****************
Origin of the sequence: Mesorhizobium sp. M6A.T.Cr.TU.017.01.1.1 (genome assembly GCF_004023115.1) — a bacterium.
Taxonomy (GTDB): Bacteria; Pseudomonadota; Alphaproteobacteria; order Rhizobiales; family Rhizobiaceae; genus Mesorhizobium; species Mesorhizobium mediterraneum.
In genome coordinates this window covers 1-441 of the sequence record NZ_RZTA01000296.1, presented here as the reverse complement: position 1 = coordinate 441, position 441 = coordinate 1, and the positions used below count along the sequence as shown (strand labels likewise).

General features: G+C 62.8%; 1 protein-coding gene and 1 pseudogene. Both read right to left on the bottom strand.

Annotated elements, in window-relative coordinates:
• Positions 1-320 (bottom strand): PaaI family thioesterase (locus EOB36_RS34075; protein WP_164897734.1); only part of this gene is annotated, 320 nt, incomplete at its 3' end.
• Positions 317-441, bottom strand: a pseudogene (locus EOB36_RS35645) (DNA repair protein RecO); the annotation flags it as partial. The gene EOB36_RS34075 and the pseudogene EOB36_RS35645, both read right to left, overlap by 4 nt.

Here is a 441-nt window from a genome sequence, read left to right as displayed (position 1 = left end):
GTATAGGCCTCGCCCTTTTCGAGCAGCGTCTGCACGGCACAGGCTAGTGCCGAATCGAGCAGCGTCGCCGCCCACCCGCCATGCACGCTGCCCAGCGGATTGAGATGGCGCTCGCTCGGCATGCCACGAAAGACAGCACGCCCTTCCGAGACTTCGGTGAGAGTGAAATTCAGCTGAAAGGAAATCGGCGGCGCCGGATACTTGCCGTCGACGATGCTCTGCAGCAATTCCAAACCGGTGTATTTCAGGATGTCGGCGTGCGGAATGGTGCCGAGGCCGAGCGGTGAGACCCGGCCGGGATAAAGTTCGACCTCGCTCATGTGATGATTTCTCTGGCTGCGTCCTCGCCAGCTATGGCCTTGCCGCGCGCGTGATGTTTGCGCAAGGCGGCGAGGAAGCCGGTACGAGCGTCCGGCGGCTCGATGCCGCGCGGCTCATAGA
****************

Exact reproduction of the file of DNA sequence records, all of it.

Origin of the sequence: Mesorhizobium sp. M6A.T.Cr.TU.017.01.1.1 (genome assembly GCF_004023115.1) — a bacterium.
Taxonomy (GTDB): Bacteria; Pseudomonadota; Alphaproteobacteria; order Rhizobiales; family Rhizobiaceae; genus Mesorhizobium; species Mesorhizobium mediterraneum.
In genome coordinates this window covers 1-441 of the sequence record NZ_RZTA01000296.1, presented here as the reverse complement: position 1 = coordinate 441, position 441 = coordinate 1, and the positions used below count along the sequence as shown (strand labels likewise).

General features: G+C 62.8%; 1 protein-coding gene and 1 pseudogene. Both read right to left on the bottom strand.

Annotated elements, in window-relative coordinates:
• Positions 1-320 (bottom strand): PaaI family thioesterase (locus EOB36_RS34075; protein WP_164897734.1); only part of this gene is annotated, 320 nt, incomplete at its 3' end.
• Positions 317-441, bottom strand: a pseudogene (locus EOB36_RS35645) (DNA repair protein RecO); the annotation flags it as partial. The gene EOB36_RS34075 and the pseudogene EOB36_RS35645, both read right to left, overlap by 4 nt.

Here is a 441-nt window from a genome sequence, read left to right as displayed (position 1 = left end):
GTATAGGCCTCGCCCTTTTCGAGCAGCGTCTGCACGGCACAGGCTAGTGCCGAATCGAGCAGCGTCGCCGCCCACCCGCCATGCACGCTGCCCAGCGGATTGAGATGGCGCTCGCTCGGCATGCCACGAAAGACAGCACGCCCTTCCGAGACTTCGGTGAGAGTGAAATTCAGCTGAAAGGAAATCGGCGGCGCCGGATACTTGCCGTCGACGATGCTCTGCAGCAATTCCAAACCGGTGTATTTCAGGATGTCGGCGTGCGGAATGGTGCCGAGGCCGAGCGGTGAGACCCGGCCGGGATAAAGTTCGACCTCGCTCATGTGATGATTTCTCTGGCTGCGTCCTCGCCAGCTATGGCCTTGCCGCGCGCGTGATGTTTGCGCAAGGCGGCGAGGAAGCCGGTACGAGCGTCCGGCGGCTCGATGCCGCGCGGCTCATAGA